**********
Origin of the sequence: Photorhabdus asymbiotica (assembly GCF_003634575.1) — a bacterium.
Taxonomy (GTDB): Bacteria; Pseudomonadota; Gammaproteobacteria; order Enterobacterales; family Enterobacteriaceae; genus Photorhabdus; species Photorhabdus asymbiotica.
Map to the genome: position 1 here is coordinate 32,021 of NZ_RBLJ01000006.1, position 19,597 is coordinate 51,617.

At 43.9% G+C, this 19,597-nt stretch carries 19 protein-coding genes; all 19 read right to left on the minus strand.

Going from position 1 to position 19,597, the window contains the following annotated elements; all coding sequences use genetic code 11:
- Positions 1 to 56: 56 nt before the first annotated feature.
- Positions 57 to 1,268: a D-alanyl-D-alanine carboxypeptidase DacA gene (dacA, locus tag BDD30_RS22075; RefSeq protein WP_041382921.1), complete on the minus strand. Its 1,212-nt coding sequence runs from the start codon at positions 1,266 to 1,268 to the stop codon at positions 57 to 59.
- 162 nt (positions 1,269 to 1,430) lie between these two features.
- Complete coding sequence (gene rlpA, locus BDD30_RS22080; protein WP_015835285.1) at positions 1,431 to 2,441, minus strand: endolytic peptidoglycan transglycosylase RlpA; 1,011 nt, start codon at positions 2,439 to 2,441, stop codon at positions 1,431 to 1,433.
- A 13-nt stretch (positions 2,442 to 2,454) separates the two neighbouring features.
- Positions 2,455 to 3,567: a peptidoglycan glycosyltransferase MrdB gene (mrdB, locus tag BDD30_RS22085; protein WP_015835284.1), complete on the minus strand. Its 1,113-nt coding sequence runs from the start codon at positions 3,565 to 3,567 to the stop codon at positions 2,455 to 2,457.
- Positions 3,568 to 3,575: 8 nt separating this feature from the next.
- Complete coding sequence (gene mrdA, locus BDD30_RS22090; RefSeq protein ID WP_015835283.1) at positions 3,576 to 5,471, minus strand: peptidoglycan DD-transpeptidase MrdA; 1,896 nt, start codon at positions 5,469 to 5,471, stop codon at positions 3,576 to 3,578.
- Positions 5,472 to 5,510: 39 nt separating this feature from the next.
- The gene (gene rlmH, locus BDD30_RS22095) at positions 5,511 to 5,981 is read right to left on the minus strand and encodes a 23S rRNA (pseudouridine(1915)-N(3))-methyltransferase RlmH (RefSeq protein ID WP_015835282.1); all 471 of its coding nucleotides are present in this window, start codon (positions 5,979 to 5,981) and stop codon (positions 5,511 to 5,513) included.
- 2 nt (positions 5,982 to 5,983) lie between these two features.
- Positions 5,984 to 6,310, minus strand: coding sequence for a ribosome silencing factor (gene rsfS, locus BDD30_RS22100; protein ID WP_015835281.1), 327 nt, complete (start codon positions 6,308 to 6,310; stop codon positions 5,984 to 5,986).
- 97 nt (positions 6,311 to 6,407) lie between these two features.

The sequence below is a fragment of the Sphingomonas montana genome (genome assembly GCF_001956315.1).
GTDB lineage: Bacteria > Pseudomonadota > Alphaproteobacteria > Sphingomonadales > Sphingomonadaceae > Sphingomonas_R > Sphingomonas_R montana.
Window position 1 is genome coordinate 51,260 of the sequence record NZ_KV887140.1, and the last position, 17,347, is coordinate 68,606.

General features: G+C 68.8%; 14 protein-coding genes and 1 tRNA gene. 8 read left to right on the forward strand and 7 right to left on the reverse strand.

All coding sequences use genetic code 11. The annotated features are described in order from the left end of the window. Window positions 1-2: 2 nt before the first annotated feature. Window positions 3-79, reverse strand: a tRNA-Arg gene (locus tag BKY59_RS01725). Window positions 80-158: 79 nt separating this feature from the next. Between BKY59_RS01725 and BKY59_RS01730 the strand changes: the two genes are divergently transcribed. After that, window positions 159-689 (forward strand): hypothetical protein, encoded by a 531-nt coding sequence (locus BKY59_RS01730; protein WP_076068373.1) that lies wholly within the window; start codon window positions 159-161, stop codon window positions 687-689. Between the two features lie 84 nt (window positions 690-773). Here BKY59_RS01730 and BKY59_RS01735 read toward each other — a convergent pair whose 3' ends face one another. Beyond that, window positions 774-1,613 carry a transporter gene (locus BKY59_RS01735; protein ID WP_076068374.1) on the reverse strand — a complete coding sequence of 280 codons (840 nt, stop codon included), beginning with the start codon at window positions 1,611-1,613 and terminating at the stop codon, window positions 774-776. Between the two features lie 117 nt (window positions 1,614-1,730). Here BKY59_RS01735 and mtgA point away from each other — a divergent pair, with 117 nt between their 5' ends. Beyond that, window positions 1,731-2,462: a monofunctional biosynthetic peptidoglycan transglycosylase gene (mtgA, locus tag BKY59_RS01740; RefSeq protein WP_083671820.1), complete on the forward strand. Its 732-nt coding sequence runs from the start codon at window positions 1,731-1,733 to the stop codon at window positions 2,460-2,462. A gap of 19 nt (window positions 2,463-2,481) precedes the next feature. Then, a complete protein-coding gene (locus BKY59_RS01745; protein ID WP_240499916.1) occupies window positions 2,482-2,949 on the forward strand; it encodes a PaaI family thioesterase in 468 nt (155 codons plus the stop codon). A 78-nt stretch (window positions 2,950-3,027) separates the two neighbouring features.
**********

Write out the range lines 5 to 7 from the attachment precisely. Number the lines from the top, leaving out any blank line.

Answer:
Going from position 1 to position 19,597, the window contains the following annotated elements; all coding sequences use genetic code 11:
- Positions 1 to 56: 56 nt before the first annotated feature.
- Positions 57 to 1,268: a D-alanyl-D-alanine carboxypeptidase DacA gene (dacA, locus tag BDD30_RS22075; RefSeq protein WP_041382921.1), complete on the minus strand. Its 1,212-nt coding sequence runs from the start codon at positions 1,266 to 1,268 to the stop codon at positions 57 to 59.